ISLAMABAD: The Foreign Office dismissed on Thursday Pentagon’s latest assessment that the Taliban and Haqqani network were freely operating from Pakistan and instead accused Afghanistan of being an epicentre of terrorism in the region.
“This is more of a rhetoric than anything else. Afghanistan is infested with most terrorist organisations due to the instability there, which has created space for these terrorist elements,” Foreign Office Spokesman Nafees Zakaria said.
He was reacting to the recent biannual report of the US Department of Defence on security and stability situation in Afghanistan, which had said: “Afghan-oriented militant groups, including Taliban and Haqqani network’s senior leadership, retain freedom of action from safe havens inside Pakistani territory. The United States continues to be clear with Pakistan about steps it should take to improve the security environment and deny safe havens to terrorist and extremist groups.”
Mr Zakaria recalled the counterterrorism operations undertaken by Pakistani security forces in the tribal areas, which had restored peace there. But he also acknowledged that a large number of terrorists had moved to Afghanistan after the start of the operations.
Examine: Pakistan’s Afghan predicament
The number of “senior commanders of Haqqani network, Taliban, Al Qaeda and other terrorist groups killed in Afghanistan this year,” he stressed, by itself told where the leadership of these organisations was currently based.
A senior FO official, in a testimony at the Senate Foreign Affairs Committee earlier in the week, had said that the Haqqani network and Taliban had been told to end violence in Afghanistan.
The spokesman in his briefing avoided commenting on the reported statement and said “we remain committed and extend all cooperation to the efforts towards bringing peace and stability in Afghanistan”.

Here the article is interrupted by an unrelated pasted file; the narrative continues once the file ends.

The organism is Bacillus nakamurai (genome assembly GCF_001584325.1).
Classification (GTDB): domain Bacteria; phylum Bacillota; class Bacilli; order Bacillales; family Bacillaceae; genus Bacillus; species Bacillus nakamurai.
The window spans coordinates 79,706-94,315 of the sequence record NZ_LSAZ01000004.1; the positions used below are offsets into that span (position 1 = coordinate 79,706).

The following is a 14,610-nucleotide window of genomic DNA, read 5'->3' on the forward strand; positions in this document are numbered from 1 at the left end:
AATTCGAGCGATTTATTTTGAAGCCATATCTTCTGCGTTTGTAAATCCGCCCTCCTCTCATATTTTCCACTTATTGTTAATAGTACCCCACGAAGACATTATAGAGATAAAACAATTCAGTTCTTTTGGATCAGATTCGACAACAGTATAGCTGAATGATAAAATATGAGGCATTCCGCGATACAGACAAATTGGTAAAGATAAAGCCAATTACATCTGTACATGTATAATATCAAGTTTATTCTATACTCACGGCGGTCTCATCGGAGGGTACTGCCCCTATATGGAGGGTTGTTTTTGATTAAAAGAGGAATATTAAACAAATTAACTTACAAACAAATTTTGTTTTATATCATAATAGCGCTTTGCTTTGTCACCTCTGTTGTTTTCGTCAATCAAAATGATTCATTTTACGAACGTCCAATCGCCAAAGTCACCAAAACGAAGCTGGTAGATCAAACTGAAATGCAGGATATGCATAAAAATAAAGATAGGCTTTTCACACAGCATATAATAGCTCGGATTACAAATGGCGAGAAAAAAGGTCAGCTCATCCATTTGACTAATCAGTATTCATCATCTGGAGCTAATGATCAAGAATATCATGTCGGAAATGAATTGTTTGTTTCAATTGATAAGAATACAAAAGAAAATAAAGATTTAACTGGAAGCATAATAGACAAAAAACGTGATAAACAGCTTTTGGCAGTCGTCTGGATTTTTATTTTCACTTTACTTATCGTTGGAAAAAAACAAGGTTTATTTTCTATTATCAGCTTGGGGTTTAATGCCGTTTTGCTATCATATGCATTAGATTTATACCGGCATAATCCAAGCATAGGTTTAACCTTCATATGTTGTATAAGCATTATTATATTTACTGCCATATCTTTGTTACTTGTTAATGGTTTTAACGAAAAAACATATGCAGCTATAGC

It should be further recalled that Foreign Secretary Aizaz Chaudhry had in a rare admission told a TV interviewer that some of Haqqani network/Taliban militants were in Pakistan, but had been instructed not to indulge in any terrorist activity or violence in Afghanistan.
Mr Zakaria renewed Pakistan’s offer to facilitate the Afghan peace process.
Senior officials from Pakistan, Russia and China would meet in Russia on Dec 27 to discuss the situation in Afghanistan, besides the overall regional security situation.
The FO spokesman called for trial of Indian occupation forces in Kashmir and Hindu extremist groups for “their crimes against humanity” in the occupied valley.
He said over 150 Kashmiris had been killed since the start of uprising in July, while another 6,000, including children, had been victims of pellet guns that rendered hundreds permanently blind.
“We call upon the UN, Human Rights Watch, Amnesty International, Office of the High Commissioner for Human Rights and other such organisations to call India to account for its blatant violations of human rights.
In an apparent stiffening of FO’s attitude towards media, the FO spokesman accused certain elements within media of abusing their position with “an ill-intent”.
“It is not good to start a media campaign without establishing the facts on any matter. This tendency of media trial is not a healthy sign in this era of high technology. People have been hurting people by way of their irresponsible act,” Mr Zakaria said, asserting that journalists and social media users had not shown “maturity and nationalism”.
courtesy : dawn news